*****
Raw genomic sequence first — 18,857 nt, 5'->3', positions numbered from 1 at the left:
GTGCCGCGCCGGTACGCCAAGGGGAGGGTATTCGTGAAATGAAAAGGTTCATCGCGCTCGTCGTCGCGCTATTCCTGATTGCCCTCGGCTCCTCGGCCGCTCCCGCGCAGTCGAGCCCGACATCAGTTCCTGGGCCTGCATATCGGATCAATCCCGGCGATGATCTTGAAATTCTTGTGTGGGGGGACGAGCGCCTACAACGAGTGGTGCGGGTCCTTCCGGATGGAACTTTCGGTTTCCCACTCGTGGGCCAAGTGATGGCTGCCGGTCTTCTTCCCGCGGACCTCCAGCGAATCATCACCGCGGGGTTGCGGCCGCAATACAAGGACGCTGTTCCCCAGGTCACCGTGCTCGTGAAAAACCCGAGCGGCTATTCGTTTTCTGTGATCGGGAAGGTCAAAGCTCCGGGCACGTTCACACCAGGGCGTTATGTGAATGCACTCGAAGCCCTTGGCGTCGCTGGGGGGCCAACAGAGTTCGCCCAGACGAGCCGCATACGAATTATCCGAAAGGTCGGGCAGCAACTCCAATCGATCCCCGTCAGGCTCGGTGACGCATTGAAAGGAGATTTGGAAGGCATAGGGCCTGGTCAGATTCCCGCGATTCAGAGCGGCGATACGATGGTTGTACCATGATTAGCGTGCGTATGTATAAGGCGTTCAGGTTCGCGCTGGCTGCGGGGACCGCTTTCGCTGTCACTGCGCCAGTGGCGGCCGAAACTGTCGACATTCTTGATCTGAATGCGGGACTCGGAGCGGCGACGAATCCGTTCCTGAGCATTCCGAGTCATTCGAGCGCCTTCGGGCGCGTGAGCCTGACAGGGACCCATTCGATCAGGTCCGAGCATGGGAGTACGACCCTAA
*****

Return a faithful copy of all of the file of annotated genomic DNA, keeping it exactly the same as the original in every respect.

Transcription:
Raw genomic sequence first — 18,857 nt, 5'->3', positions numbered from 1 at the left:
GTGCCGCGCCGGTACGCCAAGGGGAGGGTATTCGTGAAATGAAAAGGTTCATCGCGCTCGTCGTCGCGCTATTCCTGATTGCCCTCGGCTCCTCGGCCGCTCCCGCGCAGTCGAGCCCGACATCAGTTCCTGGGCCTGCATATCGGATCAATCCCGGCGATGATCTTGAAATTCTTGTGTGGGGGGACGAGCGCCTACAACGAGTGGTGCGGGTCCTTCCGGATGGAACTTTCGGTTTCCCACTCGTGGGCCAAGTGATGGCTGCCGGTCTTCTTCCCGCGGACCTCCAGCGAATCATCACCGCGGGGTTGCGGCCGCAATACAAGGACGCTGTTCCCCAGGTCACCGTGCTCGTGAAAAACCCGAGCGGCTATTCGTTTTCTGTGATCGGGAAGGTCAAAGCTCCGGGCACGTTCACACCAGGGCGTTATGTGAATGCACTCGAAGCCCTTGGCGTCGCTGGGGGGCCAACAGAGTTCGCCCAGACGAGCCGCATACGAATTATCCGAAAGGTCGGGCAGCAACTCCAATCGATCCCCGTCAGGCTCGGTGACGCATTGAAAGGAGATTTGGAAGGCATAGGGCCTGGTCAGATTCCCGCGATTCAGAGCGGCGATACGATGGTTGTACCATGATTAGCGTGCGTATGTATAAGGCGTTCAGGTTCGCGCTGGCTGCGGGGACCGCTTTCGCTGTCACTGCGCCAGTGGCGGCCGAAACTGTCGACATTCTTGATCTGAATGCGGGACTCGGAGCGGCGACGAATCCGTTCCTGAGCATTCCGAGTCATTCGAGCGCCTTCGGGCGCGTGAGCCTGACAGGGACCCATTCGATCAGGTCCGAGCATGGGAGTACGACCCTAA